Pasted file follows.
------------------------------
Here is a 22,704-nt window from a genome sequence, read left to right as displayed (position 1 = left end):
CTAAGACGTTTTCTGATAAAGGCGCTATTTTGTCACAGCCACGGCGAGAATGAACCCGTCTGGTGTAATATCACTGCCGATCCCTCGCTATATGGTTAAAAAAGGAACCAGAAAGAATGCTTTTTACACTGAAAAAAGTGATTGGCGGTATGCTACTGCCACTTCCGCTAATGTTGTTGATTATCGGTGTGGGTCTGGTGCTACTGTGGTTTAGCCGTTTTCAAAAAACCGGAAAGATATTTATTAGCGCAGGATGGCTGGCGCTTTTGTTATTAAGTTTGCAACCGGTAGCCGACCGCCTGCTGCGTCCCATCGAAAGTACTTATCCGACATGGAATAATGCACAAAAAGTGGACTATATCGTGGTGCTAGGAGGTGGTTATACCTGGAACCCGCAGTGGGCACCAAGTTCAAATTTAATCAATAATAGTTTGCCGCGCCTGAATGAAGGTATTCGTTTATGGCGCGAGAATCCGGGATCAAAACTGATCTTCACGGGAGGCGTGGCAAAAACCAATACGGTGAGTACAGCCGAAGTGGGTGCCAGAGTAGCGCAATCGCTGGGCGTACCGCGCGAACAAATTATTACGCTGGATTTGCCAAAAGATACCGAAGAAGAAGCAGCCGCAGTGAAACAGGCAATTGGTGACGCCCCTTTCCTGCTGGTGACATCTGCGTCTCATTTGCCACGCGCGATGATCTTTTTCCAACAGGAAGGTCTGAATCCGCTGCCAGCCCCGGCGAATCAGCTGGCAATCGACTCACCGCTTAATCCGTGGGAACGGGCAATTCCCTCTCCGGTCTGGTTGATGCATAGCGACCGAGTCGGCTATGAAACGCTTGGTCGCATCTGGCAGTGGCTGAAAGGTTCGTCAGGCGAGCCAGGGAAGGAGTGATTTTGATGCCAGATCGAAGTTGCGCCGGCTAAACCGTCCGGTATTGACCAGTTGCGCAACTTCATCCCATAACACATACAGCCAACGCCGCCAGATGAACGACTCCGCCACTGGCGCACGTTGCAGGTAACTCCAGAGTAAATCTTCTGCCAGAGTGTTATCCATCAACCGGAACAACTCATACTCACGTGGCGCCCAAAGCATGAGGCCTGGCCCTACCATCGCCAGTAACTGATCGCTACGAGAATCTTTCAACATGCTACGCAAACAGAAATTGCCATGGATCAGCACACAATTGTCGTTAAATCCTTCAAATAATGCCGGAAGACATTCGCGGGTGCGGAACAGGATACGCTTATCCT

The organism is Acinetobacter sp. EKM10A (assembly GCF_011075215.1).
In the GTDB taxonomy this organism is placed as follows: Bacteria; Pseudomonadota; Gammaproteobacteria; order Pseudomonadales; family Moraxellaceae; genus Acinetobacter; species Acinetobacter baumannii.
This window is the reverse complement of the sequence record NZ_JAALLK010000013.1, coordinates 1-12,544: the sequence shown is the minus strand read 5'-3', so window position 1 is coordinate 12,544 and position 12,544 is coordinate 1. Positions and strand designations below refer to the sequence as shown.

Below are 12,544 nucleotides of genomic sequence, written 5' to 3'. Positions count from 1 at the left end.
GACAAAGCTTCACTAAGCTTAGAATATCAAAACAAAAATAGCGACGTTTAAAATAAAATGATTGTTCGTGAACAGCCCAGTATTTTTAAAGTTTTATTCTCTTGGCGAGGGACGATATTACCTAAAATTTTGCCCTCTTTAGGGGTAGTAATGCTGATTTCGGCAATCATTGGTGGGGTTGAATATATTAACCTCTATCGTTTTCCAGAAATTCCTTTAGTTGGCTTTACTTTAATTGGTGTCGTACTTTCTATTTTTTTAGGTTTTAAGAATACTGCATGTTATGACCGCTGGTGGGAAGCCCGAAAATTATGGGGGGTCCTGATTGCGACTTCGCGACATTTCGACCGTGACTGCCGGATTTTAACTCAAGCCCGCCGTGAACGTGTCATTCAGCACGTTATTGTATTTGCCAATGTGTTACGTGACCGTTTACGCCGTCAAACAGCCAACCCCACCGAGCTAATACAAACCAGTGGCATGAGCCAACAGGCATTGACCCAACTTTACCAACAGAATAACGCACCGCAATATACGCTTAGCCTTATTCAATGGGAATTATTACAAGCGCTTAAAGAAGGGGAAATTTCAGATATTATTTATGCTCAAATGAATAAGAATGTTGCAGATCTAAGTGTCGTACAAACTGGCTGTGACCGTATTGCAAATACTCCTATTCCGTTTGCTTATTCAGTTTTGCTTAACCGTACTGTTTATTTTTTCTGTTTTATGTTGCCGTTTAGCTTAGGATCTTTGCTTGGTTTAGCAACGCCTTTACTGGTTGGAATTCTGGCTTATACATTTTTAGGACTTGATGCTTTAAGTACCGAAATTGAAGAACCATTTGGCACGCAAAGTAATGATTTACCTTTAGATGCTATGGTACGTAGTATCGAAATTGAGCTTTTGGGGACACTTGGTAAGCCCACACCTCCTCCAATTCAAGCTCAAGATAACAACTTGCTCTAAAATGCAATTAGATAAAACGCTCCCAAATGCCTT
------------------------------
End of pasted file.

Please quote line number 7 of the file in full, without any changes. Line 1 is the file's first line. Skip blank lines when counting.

GACAAAGCTTCACTAAGCTTAGAATATCAAAACAAAAATAGCGACGTTTAAAATAAAATGATTGTTCGTGAACAGCCCAGTATTTTTAAAGTTTTATTCTCTTGGCGAGGGACGATATTACCTAAAATTTTGCCCTCTTTAGGGGTAGTAATGCTGATTTCGGCAATCATTGGTGGGGTTGAATATATTAACCTCTATCGTTTTCCAGAAATTCCTTTAGTTGGCTTTACTTTAATTGGTGTCGTACTTTCTATTTTTTTAGGTTTTAAGAATACTGCATGTTATGACCGCTGGTGGGAAGCCCGAAAATTATGGGGGGTCCTGATTGCGACTTCGCGACATTTCGACCGTGACTGCCGGATTTTAACTCAAGCCCGCCGTGAACGTGTCATTCAGCACGTTATTGTATTTGCCAATGTGTTACGTGACCGTTTACGCCGTCAAACAGCCAACCCCACCGAGCTAATACAAACCAGTGGCATGAGCCAACAGGCATTGACCCAACTTTACCAACAGAATAACGCACCGCAATATACGCTTAGCCTTATTCAATGGGAATTATTACAAGCGCTTAAAGAAGGGGAAATTTCAGATATTATTTATGCTCAAATGAATAAGAATGTTGCAGATCTAAGTGTCGTACAAACTGGCTGTGACCGTATTGCAAATACTCCTATTCCGTTTGCTTATTCAGTTTTGCTTAACCGTACTGTTTATTTTTTCTGTTTTATGTTGCCGTTTAGCTTAGGATCTTTGCTTGGTTTAGCAACGCCTTTACTGGTTGGAATTCTGGCTTATACATTTTTAGGACTTGATGCTTTAAGTACCGAAATTGAAGAACCATTTGGCACGCAAAGTAATGATTTACCTTTAGATGCTATGGTACGTAGTATCGAAATTGAGCTTTTGGGGACACTTGGTAAGCCCACACCTCCTCCAATTCAAGCTCAAGATAACAACTTGCTCTAAAATGCAATTAGATAAAACGCTCCCAAATGCCTT